Proof of reserves (PoR), a method cryptocurrency exchanges and other financial institutions use to demonstrate that they hold the funds they claim to have on deposit, is still in its infancy stage. However, it will continue to be tweaked to meet the standards of compliance and regulatory guidance as needed. The concept behind PoR is to provide transparency and to assure customers and regulators that the institution has the necessary assets to meet its financial obligations.
CPAs need to be aware that there are different ways to prove the existence of reserves, but generally, the most common PoR method is to have the institution provide cryptographic proof that it holds a specific amount of funds in a specific address. This proof is generated by a third-party auditor, which verifies that the institution indeed controls the private keys associated with the address in question.
PoR may help build trust and confidence in the institution, as it gives assurance to users that their assets held by third-party institutions exist. There have also been a few institutions that share their liabilities in a PoR audit for additional transparency. The ability to see a 1:1 ratio between assets and liabilities may help ensure that customer deposits are not being utilized for any other purpose.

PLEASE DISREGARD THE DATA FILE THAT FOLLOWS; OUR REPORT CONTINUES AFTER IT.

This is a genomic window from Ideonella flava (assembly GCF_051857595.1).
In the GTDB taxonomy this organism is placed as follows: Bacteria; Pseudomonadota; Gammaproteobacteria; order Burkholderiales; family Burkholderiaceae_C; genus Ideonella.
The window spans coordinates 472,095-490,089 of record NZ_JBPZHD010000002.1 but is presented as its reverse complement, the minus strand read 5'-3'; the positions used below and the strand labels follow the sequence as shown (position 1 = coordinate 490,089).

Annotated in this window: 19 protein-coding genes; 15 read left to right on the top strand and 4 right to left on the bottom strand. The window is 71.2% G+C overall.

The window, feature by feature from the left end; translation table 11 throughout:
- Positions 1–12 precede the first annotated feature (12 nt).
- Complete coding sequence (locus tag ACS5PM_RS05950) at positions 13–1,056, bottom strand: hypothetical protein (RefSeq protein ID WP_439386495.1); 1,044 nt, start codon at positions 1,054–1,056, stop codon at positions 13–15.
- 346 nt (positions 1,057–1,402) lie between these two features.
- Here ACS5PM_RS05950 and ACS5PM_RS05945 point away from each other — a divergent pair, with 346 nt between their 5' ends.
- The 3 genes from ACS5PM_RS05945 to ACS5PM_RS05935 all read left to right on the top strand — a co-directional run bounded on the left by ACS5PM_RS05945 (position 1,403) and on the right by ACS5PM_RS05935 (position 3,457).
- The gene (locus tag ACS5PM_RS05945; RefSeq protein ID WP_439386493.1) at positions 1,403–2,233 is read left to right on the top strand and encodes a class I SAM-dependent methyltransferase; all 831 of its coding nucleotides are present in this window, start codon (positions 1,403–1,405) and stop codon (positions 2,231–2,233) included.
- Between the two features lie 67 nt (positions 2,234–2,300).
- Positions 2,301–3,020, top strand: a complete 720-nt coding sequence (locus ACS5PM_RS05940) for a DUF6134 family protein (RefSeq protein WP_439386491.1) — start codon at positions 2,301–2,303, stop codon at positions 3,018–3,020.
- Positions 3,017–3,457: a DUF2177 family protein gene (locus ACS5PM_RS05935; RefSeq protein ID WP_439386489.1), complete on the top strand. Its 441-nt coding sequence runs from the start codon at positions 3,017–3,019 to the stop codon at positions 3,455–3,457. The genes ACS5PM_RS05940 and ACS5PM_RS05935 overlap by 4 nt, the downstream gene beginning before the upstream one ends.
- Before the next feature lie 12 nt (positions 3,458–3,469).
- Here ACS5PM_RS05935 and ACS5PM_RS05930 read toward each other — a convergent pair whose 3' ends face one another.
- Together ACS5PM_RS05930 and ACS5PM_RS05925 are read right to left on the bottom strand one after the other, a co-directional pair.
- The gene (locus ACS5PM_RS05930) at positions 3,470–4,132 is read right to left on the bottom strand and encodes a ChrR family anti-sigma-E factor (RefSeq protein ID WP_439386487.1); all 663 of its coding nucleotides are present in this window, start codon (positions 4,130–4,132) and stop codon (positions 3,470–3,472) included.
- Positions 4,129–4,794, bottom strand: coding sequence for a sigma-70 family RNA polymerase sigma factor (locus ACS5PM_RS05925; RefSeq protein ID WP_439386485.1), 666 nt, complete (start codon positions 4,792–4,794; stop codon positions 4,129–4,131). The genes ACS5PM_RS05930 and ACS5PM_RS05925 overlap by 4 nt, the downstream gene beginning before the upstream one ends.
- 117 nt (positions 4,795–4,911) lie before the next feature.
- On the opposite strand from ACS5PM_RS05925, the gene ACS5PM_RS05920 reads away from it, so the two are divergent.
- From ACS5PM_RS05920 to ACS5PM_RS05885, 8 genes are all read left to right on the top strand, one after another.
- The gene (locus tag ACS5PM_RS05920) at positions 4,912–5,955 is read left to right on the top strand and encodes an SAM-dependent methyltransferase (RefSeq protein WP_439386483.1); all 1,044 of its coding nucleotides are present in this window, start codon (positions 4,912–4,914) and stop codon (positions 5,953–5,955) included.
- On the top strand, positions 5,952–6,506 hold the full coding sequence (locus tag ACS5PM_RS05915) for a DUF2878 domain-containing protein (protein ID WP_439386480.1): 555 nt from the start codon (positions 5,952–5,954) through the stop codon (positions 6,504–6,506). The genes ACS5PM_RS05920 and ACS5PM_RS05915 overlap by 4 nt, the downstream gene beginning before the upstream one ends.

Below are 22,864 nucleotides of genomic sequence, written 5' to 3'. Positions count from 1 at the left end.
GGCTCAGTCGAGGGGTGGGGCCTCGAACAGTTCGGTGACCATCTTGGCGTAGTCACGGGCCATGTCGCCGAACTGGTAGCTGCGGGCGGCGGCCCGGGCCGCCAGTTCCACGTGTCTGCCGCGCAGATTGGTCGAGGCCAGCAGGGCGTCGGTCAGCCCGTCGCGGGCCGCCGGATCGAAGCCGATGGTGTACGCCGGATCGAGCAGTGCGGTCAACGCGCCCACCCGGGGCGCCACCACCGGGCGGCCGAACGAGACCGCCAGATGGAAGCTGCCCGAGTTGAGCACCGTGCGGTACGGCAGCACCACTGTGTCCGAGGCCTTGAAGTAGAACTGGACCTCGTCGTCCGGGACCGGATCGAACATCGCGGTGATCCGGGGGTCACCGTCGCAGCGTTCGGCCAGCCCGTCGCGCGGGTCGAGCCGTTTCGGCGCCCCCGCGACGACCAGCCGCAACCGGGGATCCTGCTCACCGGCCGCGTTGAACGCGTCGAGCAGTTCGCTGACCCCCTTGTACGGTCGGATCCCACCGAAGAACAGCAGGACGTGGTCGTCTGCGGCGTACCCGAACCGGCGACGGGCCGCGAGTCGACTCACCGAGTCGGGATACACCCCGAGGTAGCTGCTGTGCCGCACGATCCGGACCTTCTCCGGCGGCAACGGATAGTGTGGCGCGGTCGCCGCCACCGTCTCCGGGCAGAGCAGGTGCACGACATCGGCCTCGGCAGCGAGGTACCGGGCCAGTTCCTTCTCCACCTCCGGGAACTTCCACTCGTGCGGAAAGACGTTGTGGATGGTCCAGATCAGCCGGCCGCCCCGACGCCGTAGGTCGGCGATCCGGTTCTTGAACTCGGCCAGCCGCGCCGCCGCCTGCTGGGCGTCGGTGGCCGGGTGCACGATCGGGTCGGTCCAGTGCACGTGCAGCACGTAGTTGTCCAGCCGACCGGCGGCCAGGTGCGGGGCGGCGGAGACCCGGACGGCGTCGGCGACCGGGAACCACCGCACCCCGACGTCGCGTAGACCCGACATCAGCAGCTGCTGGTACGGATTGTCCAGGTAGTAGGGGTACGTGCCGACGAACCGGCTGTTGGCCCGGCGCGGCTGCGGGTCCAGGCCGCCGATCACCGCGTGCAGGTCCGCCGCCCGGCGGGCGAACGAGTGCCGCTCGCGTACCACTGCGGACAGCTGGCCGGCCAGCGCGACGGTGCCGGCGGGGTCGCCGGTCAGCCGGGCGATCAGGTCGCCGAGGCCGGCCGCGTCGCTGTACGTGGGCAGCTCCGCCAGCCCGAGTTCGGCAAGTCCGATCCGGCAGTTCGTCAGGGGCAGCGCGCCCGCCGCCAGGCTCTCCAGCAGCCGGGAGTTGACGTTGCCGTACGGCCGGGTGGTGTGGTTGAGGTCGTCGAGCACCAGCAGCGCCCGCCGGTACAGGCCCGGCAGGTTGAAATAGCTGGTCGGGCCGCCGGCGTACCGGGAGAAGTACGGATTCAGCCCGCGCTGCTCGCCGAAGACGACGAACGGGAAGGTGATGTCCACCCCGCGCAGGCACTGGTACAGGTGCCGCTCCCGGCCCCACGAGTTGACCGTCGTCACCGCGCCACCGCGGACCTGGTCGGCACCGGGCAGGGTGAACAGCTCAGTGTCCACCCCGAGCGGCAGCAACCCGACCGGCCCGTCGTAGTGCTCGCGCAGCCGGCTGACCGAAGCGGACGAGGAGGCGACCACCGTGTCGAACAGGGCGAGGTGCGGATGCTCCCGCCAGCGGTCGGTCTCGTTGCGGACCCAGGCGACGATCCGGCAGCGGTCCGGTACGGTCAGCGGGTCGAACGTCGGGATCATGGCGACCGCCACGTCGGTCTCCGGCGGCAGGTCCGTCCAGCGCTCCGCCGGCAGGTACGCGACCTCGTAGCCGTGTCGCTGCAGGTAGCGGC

Proof of reserves offers these benefits:
- Increased transparency and trust. Proving reserves can help build trust with stakeholders by providing a clear and verifiable depiction of the organization’s underlying assets and/or liabilities.
- Improved accountability. By proving reserves, organizations can demonstrate that they are responsible stewards of their customers’ assets.
- Enhanced reputation. Proving reserves can enhance the reputation of the organization among its stakeholders, customers and the public.
- Detection of fraud. Proving reserves can help to detect fraudulent activities and ensure that the company’s financial records are accurate.
However, some potential obstacles of PoR include the following:
- There can be significant costs and resources required to perform regular audits to prove reserves.
- The potential for errors or discrepancies to be found during the audit process could lead to negative consequences for the organization.
- Privacy concerns may arise if the process of proving reserves involves disclosing sensitive financial information or a company’s keys.
- It may not provide a complete picture of the company's financial health, as it only focuses on one aspect.
Despite comments by Paul Munter, chief accountant at the SEC, saying, “Investors should not place too much confidence in the mere fact a company says it’s got a proof of reserves from an audit firm,” according to a December Payments.com article, he also mentions that PoR only shows reserves, not liabilities, which would paint a better picture of a company's financial health. To date, only a handful of exchanges have shared a PoR with liabilities included. This will most likely increase as the space matures and as more clarity is provided to the cryptocurrency markets.